Now, it's important to remember, that the key benefit of RPA as a chatbot is that it improves efficiency, compliance, and customer satisfaction. After all, a customer who can't complain is a happy customer!

Will AI Steal My Job?

You may think that your job will grow legs and run away from you.

You see, it's the age of AI. Manual labor became obsolete a long time ago. And I understand your fear. I have been there. You're overwhelmed, and your boss is breathing down your neck. There's the mortgage payment, and there's inflation, and you have no idea how to do it all.

Your bosses are going to find out that you're not as productive as you seem, and you're going to get fired. Your partner will leave you. You'll end up in the gutter, scraping not data but garbage cans. And the only thing keeping you company will be a bottle of distilled alcohol.

Now take a deep breath. And tell yourself: It's fine. It's going to be fine! It's going to be fine!

And it will be.

Having done this for almost 20 years, I can tell you that your job is safe.

Software comes with bugs, and RPAs are no different. Someone needs to find them, report them, and explain how it should have been done instead. Understanding your business is what makes you valuable to the company. You've been there, you know.

And if you were the one who was there when the automation happened, they will keep you around because you are the only one who knows how this thing should work. For everyone else, it is IT voodoo.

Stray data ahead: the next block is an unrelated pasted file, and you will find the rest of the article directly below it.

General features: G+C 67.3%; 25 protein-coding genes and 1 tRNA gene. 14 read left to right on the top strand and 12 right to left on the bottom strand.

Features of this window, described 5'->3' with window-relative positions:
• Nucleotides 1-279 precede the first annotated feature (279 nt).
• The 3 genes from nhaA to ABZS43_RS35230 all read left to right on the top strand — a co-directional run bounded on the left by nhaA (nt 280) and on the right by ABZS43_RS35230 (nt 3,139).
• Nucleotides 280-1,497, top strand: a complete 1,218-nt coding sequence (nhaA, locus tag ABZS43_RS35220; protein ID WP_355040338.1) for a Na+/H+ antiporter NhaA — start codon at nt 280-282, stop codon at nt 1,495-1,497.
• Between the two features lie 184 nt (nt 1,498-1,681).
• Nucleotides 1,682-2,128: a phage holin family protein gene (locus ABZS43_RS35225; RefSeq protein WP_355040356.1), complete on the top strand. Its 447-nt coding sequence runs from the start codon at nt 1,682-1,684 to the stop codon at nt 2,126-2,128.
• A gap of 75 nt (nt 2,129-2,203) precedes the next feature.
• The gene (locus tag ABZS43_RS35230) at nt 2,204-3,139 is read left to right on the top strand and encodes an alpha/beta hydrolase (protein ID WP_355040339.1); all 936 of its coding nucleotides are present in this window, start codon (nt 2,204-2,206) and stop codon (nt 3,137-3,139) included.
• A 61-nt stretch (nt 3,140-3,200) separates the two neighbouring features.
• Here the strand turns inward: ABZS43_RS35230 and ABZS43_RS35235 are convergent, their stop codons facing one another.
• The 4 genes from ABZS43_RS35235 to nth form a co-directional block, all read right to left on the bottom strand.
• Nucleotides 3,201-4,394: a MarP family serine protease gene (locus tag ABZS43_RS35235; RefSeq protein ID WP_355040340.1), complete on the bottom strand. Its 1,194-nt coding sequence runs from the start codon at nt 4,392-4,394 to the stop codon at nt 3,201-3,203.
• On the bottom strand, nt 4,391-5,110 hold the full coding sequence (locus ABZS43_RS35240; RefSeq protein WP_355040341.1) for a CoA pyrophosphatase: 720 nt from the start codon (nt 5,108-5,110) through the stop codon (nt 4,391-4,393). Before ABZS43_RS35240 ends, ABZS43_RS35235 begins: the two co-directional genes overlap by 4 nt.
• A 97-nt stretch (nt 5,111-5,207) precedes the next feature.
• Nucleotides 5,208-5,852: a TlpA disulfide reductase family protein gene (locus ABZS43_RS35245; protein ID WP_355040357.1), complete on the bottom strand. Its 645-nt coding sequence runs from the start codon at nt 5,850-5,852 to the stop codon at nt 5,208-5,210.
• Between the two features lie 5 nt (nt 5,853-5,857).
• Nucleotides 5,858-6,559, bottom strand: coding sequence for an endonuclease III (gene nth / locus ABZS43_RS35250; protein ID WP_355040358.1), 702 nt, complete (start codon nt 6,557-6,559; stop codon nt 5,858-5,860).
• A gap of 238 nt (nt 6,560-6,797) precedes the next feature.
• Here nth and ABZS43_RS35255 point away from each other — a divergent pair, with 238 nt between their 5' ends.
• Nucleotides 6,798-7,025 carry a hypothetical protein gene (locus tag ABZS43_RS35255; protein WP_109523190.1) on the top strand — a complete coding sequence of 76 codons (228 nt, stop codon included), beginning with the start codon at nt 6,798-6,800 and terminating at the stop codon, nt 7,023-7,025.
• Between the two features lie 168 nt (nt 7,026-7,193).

Your job is safe. What will happen is that HR will stop recruiting. The current team size will be frozen, and you'll have new, work coming your way.

And if you need more convincing, why your job is safe, here are a few more reasons:

  • your bosses fear the machines, and hate verifying the results
  • your bosses have no clue how to use the new RPA solution
  • some tasks are more expensive to automate than they are worth
  • your boss wants more budget for the department and headcount is the easiest way to get more budget
  • the government pays the company to keep you employed, because high unemployment looks bad, and elections are coming up

The Road Ahead

I have also seen the flip side, where people have been laid off by managers in an overzealous attempt to cut costs. The result was a nightmare, and the guy who was involved in the automation process was brought back, promoted, and paid four times his previous salary.

Talk about a good bargaining position! And that could be you!

See, if you've been through the ringer once, you're ahead of the competition. If you want, you can now transition into consulting as an analyst or engineer. You'll notice that the process is rather simple.

And once you'll get AI to draft your project documents for you, it will get even easier!

So if you have been automated away by AI... call a local IT consulting company and apply for a job. You're business analysts that have been part of a successful Business Automation Automation are a scarce resource!Besides... most consulting firms hire anything that ain't on a tree, by the count of three.